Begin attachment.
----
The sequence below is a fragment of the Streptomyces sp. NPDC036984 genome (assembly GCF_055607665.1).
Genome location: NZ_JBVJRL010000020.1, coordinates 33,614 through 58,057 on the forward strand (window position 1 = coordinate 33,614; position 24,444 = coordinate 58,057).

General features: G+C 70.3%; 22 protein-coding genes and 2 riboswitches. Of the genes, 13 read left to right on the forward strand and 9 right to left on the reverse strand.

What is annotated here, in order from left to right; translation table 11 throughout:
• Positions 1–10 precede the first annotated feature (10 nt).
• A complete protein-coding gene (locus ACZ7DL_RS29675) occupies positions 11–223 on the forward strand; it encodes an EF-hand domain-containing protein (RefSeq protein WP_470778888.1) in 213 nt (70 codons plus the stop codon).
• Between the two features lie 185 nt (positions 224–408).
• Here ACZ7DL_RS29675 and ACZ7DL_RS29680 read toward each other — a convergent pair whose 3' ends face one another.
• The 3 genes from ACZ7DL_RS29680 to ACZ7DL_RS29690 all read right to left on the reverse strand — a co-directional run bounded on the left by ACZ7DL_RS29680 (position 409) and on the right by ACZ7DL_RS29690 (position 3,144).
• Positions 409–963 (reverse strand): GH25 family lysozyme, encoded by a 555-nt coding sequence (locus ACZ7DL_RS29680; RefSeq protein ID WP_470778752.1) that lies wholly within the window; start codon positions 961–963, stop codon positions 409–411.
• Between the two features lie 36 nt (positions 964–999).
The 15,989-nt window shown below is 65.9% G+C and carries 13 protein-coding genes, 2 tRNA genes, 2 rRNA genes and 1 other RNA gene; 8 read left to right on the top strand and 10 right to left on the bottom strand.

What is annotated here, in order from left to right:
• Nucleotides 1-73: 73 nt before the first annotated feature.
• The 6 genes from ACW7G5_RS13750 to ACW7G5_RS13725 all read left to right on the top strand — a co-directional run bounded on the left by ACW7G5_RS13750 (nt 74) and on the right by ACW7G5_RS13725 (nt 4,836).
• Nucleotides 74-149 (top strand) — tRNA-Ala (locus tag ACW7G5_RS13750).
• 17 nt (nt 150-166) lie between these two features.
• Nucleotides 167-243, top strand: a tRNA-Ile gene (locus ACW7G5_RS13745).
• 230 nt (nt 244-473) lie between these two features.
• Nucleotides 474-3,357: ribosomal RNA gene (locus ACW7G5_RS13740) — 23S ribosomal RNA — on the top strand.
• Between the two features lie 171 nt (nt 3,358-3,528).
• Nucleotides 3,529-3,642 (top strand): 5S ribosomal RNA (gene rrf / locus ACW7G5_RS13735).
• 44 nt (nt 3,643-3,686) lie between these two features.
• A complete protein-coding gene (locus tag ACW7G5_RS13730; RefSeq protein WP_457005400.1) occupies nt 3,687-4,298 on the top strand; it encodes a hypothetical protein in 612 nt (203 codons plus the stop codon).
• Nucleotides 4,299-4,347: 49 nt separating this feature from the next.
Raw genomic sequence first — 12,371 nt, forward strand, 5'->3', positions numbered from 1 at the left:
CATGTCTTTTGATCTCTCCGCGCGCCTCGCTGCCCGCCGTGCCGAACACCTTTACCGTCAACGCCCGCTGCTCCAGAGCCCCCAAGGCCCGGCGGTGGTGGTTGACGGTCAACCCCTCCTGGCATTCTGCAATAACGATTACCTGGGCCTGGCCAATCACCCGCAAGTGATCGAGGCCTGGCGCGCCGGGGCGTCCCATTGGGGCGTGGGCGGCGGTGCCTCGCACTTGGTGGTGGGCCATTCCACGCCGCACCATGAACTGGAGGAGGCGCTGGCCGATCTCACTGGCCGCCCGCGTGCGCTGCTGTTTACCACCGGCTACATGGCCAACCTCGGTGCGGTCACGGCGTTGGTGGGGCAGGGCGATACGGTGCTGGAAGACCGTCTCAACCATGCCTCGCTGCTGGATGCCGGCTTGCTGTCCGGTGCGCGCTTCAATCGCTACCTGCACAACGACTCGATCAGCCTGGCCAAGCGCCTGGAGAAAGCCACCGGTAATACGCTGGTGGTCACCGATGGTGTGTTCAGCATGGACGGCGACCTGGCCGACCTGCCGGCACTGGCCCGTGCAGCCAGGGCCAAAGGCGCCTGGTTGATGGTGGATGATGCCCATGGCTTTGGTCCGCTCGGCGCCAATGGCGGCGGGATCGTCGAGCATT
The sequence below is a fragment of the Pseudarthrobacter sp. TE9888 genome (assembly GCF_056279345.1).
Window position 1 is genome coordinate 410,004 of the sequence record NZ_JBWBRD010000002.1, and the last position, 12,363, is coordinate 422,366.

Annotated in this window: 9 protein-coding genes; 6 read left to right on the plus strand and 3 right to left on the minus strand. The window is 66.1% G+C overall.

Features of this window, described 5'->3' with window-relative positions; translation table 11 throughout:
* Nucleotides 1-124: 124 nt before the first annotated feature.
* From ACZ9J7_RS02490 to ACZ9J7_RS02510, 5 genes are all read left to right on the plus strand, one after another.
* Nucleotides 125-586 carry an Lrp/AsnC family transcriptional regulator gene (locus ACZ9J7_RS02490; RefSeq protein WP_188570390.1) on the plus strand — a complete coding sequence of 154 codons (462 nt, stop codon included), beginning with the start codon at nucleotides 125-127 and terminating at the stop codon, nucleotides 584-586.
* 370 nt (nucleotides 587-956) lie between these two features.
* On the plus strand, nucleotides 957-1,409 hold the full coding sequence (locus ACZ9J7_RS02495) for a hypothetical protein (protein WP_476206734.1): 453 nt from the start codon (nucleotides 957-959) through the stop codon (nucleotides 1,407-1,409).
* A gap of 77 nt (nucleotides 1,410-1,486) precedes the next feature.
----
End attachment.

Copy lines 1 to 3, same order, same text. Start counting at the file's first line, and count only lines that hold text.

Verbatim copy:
The sequence below is a fragment of the Streptomyces sp. NPDC036984 genome (assembly GCF_055607665.1).
Genome location: NZ_JBVJRL010000020.1, coordinates 33,614 through 58,057 on the forward strand (window position 1 = coordinate 33,614; position 24,444 = coordinate 58,057).

General features: G+C 70.3%; 22 protein-coding genes and 2 riboswitches. Of the genes, 13 read left to right on the forward strand and 9 right to left on the reverse strand.